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Eye to Eye Contact: The power of eye contact in the mother-child interaction process

I have mentioned in a previous message, that touch, or "skinship" is not the only sensation critical in the mother-child interaction process. In today's message I would like to expand on this, and discuss the visual sensation (vision) of humans which is also very important in this delicate process.

The mother-child interaction based on vision is referred to as, "eye-to-eye contact". I would also like to phrase it as the "communion of eyes" as it seems quite appropriate in this intimate exchange between the mother and the child.

Even in the newborn baby, vision is already present and the baby is able to recognize patterns within a thirty centimeter range at a fairly high rate of accuracy. This range (thirty centimeters) is also the approximate distance from eye to eye when the mother holds her baby in her arms.

Pathological data also has proven the child is able to see at birth. The retina of a newborn baby -- essential in sensing light -- has been proven to be about as developed as that of an adult. Although there are a few very sensitive parts of the newborn's eye that has yet to be developed (e.g. the macula lutea), in general, it has been found to be more developed than we had ever imagined. This is parallel to the brain's development, as the occipital lobe is more developed at birth than the other parts of the brain.

When the mother holds her newborn baby for the first time, she usually focuses on her new baby's eyes. In most cases, the eyelids are slightly swollen so many times you hear the mother calling her baby's name and asking her baby to open his/her eyes. In time, the baby opens his/her eyes and the mother will peer into his/her small round eyes and be filled with a joyous sensation only she can describe. This initial eye to eye contact is somewhat like an initiation for the mother reassuring her that she has indeed become a mother to her child.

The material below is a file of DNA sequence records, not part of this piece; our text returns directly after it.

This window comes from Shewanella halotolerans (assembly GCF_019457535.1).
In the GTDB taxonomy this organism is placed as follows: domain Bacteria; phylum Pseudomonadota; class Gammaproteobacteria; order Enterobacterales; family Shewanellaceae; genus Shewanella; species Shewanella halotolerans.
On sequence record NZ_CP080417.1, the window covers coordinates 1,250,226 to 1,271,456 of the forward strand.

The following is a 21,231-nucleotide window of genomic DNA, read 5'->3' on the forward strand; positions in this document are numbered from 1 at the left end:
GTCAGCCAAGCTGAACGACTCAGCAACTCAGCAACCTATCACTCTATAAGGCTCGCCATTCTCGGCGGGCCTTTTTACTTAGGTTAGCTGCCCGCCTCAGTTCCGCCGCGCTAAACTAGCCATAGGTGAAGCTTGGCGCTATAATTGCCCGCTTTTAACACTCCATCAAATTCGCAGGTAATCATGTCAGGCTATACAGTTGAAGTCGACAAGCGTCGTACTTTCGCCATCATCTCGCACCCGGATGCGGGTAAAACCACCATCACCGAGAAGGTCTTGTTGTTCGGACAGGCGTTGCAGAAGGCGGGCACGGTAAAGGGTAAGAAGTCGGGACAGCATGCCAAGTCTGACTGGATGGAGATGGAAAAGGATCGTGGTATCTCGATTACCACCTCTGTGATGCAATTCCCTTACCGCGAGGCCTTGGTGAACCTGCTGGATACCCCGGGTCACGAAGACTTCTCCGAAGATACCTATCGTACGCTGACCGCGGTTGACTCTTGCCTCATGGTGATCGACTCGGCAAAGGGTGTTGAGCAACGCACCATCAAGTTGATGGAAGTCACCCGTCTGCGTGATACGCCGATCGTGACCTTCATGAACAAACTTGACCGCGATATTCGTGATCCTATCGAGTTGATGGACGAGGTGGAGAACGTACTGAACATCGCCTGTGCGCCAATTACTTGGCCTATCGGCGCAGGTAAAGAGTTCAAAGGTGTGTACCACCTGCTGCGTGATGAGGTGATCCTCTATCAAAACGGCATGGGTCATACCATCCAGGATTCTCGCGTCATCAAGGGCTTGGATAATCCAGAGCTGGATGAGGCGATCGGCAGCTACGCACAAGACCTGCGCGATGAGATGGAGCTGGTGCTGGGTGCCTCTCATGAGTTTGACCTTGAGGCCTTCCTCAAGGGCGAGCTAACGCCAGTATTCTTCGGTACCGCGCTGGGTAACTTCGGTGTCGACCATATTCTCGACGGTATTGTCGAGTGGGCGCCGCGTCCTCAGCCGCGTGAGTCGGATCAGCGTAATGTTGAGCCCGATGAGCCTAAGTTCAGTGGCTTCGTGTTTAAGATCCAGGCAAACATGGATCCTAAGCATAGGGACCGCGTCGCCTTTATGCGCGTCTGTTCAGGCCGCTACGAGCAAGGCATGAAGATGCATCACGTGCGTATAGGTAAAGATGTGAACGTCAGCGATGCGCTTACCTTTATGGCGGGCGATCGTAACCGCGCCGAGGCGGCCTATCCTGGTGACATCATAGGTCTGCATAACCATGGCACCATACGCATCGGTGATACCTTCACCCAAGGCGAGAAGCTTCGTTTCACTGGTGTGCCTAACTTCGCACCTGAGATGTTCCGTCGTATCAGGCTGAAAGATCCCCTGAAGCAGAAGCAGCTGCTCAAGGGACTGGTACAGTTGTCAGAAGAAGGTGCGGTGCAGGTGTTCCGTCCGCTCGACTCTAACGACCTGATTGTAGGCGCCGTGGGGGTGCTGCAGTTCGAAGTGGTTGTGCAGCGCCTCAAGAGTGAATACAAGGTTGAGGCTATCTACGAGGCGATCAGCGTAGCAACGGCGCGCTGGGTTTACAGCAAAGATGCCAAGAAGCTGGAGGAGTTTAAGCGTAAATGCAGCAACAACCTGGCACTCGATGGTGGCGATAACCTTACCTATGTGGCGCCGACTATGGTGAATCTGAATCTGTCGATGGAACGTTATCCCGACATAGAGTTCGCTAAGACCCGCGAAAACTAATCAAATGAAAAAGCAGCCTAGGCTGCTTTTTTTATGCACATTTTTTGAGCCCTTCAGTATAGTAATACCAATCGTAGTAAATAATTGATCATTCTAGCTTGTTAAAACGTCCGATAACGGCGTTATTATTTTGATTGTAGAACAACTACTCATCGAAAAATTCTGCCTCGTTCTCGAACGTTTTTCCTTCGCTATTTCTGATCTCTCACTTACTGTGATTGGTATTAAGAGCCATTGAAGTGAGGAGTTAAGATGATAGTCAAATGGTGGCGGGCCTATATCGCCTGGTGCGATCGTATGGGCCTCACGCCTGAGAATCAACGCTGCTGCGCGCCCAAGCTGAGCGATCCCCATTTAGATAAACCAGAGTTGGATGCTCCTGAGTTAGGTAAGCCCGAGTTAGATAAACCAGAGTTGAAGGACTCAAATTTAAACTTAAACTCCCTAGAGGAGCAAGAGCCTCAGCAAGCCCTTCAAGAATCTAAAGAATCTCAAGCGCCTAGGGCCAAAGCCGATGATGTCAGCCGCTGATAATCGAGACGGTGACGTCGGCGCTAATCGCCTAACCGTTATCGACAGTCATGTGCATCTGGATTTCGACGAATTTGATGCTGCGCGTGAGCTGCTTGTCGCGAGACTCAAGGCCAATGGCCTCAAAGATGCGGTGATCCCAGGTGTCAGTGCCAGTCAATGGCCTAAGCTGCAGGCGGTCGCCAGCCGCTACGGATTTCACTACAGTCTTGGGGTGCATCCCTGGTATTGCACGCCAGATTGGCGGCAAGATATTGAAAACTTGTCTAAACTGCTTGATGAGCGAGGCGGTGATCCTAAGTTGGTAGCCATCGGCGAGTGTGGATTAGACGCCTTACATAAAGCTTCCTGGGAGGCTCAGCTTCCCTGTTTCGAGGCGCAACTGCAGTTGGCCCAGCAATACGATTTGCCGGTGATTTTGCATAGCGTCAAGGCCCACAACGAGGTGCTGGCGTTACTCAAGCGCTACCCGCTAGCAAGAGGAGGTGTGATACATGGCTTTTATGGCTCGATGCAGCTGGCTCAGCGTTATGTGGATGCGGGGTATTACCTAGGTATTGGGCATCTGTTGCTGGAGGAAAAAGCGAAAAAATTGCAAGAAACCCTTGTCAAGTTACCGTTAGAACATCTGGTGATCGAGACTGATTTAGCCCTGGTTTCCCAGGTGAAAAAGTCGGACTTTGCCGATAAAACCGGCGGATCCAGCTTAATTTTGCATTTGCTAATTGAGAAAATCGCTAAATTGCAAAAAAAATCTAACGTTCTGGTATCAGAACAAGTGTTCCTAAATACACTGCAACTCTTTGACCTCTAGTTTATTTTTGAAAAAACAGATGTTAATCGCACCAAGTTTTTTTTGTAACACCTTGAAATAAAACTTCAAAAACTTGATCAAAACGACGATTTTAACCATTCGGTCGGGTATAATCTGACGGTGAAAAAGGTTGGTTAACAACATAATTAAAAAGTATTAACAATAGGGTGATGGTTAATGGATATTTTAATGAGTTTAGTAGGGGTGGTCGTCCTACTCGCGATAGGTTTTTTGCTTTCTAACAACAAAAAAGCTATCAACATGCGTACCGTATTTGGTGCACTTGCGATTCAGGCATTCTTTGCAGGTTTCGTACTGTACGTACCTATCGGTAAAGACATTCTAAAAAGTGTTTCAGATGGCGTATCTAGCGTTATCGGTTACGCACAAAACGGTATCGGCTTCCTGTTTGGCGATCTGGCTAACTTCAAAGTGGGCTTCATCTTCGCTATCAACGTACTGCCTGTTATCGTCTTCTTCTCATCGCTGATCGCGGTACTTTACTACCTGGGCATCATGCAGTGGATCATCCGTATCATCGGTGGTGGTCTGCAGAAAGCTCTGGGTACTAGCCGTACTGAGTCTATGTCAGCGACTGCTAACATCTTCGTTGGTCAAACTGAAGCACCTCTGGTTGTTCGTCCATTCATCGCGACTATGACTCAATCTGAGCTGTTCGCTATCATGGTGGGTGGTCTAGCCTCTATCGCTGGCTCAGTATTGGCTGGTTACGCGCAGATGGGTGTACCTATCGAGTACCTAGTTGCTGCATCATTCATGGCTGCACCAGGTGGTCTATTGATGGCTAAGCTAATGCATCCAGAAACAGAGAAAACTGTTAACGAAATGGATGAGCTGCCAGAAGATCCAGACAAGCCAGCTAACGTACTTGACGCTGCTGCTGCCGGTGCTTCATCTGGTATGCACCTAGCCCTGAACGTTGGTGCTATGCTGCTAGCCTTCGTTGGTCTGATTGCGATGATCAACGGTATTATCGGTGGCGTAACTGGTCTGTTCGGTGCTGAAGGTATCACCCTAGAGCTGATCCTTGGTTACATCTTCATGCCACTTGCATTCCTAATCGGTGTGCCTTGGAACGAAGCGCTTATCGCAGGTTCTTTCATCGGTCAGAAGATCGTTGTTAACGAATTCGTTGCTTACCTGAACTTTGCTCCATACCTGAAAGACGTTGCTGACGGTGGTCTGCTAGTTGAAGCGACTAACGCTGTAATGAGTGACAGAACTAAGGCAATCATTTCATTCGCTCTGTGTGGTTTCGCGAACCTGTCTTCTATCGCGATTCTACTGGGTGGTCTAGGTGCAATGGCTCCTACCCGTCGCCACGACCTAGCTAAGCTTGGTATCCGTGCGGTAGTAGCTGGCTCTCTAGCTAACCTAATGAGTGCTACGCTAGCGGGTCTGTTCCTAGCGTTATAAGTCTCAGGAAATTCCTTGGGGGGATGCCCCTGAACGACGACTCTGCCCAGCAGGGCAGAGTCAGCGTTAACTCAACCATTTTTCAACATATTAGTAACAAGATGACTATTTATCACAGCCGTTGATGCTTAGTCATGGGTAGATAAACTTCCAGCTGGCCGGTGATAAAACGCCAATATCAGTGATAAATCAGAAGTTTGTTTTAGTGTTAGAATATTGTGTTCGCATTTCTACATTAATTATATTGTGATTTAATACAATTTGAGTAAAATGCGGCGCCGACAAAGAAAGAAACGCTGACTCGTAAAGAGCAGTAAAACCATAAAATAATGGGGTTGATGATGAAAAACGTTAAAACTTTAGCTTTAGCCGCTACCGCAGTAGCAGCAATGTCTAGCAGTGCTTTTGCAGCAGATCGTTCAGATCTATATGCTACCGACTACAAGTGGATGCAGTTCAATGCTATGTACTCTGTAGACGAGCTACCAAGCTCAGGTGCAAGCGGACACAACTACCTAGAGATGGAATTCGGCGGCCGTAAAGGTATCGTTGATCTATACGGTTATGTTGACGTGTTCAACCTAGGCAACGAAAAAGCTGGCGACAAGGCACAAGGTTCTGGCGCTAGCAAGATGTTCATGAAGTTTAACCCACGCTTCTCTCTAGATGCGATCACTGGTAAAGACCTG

Inside the human brain, it is said that there are a cluster of nerve cells that can almost be named the "face cells". To be very simplistic, it seems as though when one looks at a face of another, these cluster of cells become very excited. It may be that in the long process of evolution, these cells were developed in order for us to be able to recognize and interpret the various facial expressions present in the human race. Facial expressions not only depict feelings of a person, such as pain, sorrow and worry, but also add meaning to words and allow for various emotional interpretations of the spoken language. Thus, one is able to "speak" through one's face as much as through one's mouth. In this sense, the eyes play a very critical role in relaying information to the other person, by changing shape, size, brightness and focus.

Naturally, when looking at another person's face, people most often focus on the eyes. In general, when looking at an object, the eyes scan the whole image that is in visual range, then the eyes pick a target on which to focus, gathers information on that target, processes that information in the brain, and finally recognizes the shape or meaning of the target.

When you are looking at an object, the eyes scan and stop on a certain point of the object. It is called saccade. This word originates from the horseriding term, which is used when one pulls on the horse's reins to stop the horse. Of course, saccadic movement is a natural movement where, although the brain is "looking at an object", the eyes make jumps from one fixed point to another and scanning the object. This movement is most noticeable in reading.

In the infant, we are able to see the saccadic movement at about one month after birth. At this time, if one follows the movements of the baby's eyes, s/he is able to see the saccadic movement focusing on the mother's eyes.

It is unclear why the movement is focused on the eyes. We can only deduce that because the infant also focuses on other parts of the face that stand out, such as the mother's hairline and lips, we shall say that the infant focuses on the eyes because they are also an outstanding feature of the face. However, I believe there is another factor involved which is that the eyes are simply very attractive and comforting for the baby.

Of course, because the mother is an adult, the saccade "program" is working, and in full swing. When the mother holds her baby and is face to face with him/her, she is allowing the baby to feel reassured and feel her affection for him/her. This position, not only is a very natural way for the mother to hold her baby and to communicate with him/her, but also symbolizes the mother-child interaction pattern. This, I believe, is a very beautiful sight to see.
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